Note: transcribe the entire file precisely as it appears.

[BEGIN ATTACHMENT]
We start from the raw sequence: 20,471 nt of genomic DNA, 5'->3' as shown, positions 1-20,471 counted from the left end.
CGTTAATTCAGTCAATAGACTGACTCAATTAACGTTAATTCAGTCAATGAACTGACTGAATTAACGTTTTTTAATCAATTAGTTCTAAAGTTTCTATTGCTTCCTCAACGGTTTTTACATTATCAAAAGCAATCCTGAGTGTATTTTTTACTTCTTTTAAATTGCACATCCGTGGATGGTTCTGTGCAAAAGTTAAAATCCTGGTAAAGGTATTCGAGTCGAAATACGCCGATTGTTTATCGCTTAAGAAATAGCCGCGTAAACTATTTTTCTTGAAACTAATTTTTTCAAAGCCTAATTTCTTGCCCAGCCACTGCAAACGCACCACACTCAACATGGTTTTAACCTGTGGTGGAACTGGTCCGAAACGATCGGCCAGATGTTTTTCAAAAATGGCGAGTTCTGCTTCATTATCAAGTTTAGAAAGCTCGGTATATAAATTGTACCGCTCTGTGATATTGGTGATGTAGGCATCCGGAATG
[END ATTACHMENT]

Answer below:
We start from the raw sequence: 20,471 nt of genomic DNA, 5'->3' as shown, positions 1-20,471 counted from the left end.
CGTTAATTCAGTCAATAGACTGACTCAATTAACGTTAATTCAGTCAATGAACTGACTGAATTAACGTTTTTTAATCAATTAGTTCTAAAGTTTCTATTGCTTCCTCAACGGTTTTTACATTATCAAAAGCAATCCTGAGTGTATTTTTTACTTCTTTTAAATTGCACATCCGTGGATGGTTCTGTGCAAAAGTTAAAATCCTGGTAAAGGTATTCGAGTCGAAATACGCCGATTGTTTATCGCTTAAGAAATAGCCGCGTAAACTATTTTTCTTGAAACTAATTTTTTCAAAGCCTAATTTCTTGCCCAGCCACTGCAAACGCACCACACTCAACATGGTTTTAACCTGTGGTGGAACTGGTCCGAAACGATCGGCCAGATGTTTTTCAAAAATGGCGAGTTCTGCTTCATTATCAAGTTTAGAAAGCTCGGTATATAAATTGTACCGCTCTGTGATATTGGTGATGTAGGCATCCGGAATG